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This page will summarize key points from the [web content creation guide] and show them in use by utilizing various style elements to illustrate the best practices from that document. Additionally, you will want to visit the [web content style guide] for a comprehensive listing of the various style elements at your disposal when creating your web pages.
There are two important goals to take into account when building web pages and sites - the goals of the users and your goals as a web content producer. (Just a quick aside - doesn’t this paragraph text look nice? That’s what you’ll see when you create your pages!) Understanding the goals of the user and finding ways to align them with your goals is key to a successful website.
People who come to your website come for a very specific reason. It may be to learn more, to buy, to inquire or any number of things. When they get to your site, they are going to look for that “one thing” right away and, if they don’t find it quickly, they will move on. So they skim.
That’s right, people don’t really “read” on the web. They jump around. They skim. They breeze over large chunks of text in an effort to find the information they want. So you need to give it to them in a way that captures their attention and delivers on their desires.
The best thing you can do to encourage people to stay on your page is to provide useful information that they want and present it in a way that aligns with how they use the web. In just a bit, we’ll cover a few techniques to help make your content stand out and catch the attention of skimmers, but just remember the it’s unlikely that people are reading every word.
While you need to keep your visitors’ goals at the forefront, it’s also important that you understand your goals for the site. What do you want people to do as a result of visiting the site? There are any number of things that can be valid desired outcomes, so it’s something you will have to decide for each piece of content, but here are just a few ideas.
The possiblities are endless, but there are two important considerations when thinking about your goals for the page and site. First, it needs to be clear in your mind and the mind of people responsible for the content. If you can’t decide on the desired outcome for the page, the visitor won’t be able to either. Secondly, it must be obvious. Visitors must be able to easily understand what you want them to do on that page. Whether they actually do it is another question, but it needs to be a conscious choice on their part - not just something they didn’t happen to notice.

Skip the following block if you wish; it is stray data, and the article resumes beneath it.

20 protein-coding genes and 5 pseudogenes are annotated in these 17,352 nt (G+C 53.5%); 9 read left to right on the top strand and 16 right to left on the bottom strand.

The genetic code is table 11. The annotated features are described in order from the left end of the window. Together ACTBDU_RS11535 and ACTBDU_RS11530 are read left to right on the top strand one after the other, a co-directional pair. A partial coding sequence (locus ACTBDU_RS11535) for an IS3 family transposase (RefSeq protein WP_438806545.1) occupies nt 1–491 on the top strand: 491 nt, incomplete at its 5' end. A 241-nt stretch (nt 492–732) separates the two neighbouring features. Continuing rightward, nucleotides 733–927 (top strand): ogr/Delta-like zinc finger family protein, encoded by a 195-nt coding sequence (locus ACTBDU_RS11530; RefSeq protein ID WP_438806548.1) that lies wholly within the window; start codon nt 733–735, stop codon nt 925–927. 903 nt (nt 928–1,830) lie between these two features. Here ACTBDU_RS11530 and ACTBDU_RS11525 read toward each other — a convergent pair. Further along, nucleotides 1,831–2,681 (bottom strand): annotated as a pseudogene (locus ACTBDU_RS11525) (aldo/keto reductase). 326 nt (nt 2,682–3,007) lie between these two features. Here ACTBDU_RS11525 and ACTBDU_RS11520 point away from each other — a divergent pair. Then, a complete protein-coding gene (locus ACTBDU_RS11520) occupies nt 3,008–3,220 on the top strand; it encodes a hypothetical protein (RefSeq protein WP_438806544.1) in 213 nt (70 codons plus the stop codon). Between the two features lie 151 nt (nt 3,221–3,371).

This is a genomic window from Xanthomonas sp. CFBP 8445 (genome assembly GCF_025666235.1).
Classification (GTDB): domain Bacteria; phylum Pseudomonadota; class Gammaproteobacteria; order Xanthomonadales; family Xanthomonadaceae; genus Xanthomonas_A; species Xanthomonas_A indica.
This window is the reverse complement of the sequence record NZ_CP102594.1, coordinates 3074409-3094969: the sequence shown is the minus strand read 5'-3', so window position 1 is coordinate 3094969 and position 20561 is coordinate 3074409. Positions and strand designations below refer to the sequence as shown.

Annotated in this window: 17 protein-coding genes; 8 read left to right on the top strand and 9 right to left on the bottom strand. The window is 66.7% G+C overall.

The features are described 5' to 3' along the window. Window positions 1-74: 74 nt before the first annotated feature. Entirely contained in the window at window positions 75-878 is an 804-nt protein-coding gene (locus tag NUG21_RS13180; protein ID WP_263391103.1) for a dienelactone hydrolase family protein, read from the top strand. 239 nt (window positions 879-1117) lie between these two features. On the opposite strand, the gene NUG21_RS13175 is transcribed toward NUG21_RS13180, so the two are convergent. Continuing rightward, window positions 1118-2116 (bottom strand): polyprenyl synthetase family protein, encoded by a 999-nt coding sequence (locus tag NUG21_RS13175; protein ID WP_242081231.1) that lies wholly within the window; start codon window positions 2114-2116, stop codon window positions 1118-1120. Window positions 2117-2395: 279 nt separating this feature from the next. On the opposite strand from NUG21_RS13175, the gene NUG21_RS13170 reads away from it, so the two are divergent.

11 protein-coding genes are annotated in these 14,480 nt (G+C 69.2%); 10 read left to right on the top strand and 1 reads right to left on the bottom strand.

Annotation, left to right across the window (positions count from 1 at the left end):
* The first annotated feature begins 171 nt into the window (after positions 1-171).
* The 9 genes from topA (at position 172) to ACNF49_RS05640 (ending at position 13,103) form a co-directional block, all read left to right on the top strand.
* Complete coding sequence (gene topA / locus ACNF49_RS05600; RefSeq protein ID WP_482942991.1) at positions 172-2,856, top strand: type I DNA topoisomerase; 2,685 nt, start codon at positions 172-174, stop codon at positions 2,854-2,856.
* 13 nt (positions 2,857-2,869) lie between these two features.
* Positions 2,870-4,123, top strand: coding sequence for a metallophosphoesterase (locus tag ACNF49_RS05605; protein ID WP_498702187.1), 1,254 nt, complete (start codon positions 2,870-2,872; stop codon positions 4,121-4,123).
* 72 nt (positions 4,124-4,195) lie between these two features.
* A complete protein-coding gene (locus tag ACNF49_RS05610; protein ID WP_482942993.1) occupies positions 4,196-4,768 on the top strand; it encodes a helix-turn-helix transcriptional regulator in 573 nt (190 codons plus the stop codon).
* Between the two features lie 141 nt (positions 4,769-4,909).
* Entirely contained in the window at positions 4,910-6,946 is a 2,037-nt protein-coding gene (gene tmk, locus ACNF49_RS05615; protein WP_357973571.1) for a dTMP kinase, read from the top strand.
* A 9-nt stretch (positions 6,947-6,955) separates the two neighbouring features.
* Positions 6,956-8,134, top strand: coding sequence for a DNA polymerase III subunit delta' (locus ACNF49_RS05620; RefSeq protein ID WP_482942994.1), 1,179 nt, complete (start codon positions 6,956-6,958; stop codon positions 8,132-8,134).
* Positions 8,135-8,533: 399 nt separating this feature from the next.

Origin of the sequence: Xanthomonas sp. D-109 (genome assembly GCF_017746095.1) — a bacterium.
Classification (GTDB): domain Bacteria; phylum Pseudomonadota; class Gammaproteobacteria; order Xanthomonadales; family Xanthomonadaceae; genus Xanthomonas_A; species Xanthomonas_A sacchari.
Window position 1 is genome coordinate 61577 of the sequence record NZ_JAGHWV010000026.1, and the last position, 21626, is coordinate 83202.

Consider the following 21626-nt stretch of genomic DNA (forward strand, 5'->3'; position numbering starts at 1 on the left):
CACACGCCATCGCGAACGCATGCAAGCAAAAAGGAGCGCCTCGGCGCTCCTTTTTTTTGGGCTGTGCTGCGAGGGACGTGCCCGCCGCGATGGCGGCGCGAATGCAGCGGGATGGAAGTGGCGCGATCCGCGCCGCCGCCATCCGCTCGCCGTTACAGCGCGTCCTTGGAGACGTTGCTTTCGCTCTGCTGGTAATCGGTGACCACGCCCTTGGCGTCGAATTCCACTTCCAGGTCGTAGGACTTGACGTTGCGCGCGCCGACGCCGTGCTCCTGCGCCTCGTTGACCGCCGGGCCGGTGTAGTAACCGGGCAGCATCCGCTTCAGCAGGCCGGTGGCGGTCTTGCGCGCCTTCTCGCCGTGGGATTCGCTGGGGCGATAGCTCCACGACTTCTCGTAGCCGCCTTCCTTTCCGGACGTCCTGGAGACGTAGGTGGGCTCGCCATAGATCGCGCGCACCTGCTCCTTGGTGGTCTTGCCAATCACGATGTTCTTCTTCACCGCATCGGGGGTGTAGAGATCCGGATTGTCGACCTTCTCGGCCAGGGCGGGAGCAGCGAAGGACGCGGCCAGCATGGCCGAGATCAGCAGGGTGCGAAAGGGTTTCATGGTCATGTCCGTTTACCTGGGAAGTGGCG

Remember when we said people don’t actually “read” online? That may have led you to wonder how you could get your message across to people who are just skimming over your web page.
Here are a few ways to help the “skimmers” on your site find what they’re looking for:
Another option is to use a Blockquote to call out important information. This will catch the eye of skimmers and help get across your most important points.
You can even create specific areas of broken up content by using “horizontal rules” like these.
There are a number of ways to make your important content stand out using these various style options. Experiment to see what works and what doesn’t. (Just don’t use them all at once! That can get a little confusing)
When creating content for the web, remember these key elements to create the best opportunity for success.
1. Understand who your visitors are and what they want / need when coming to your website.
2. Give the visitor the best information possible in the most easily-digested format.
3. Make sure that each page has only one (or at most two) actions for the visitor to take and it’s obvious how to do so.
4. Ultimately, create value for the visitor. This will keep them engaged and interested and show that you value their time and attention.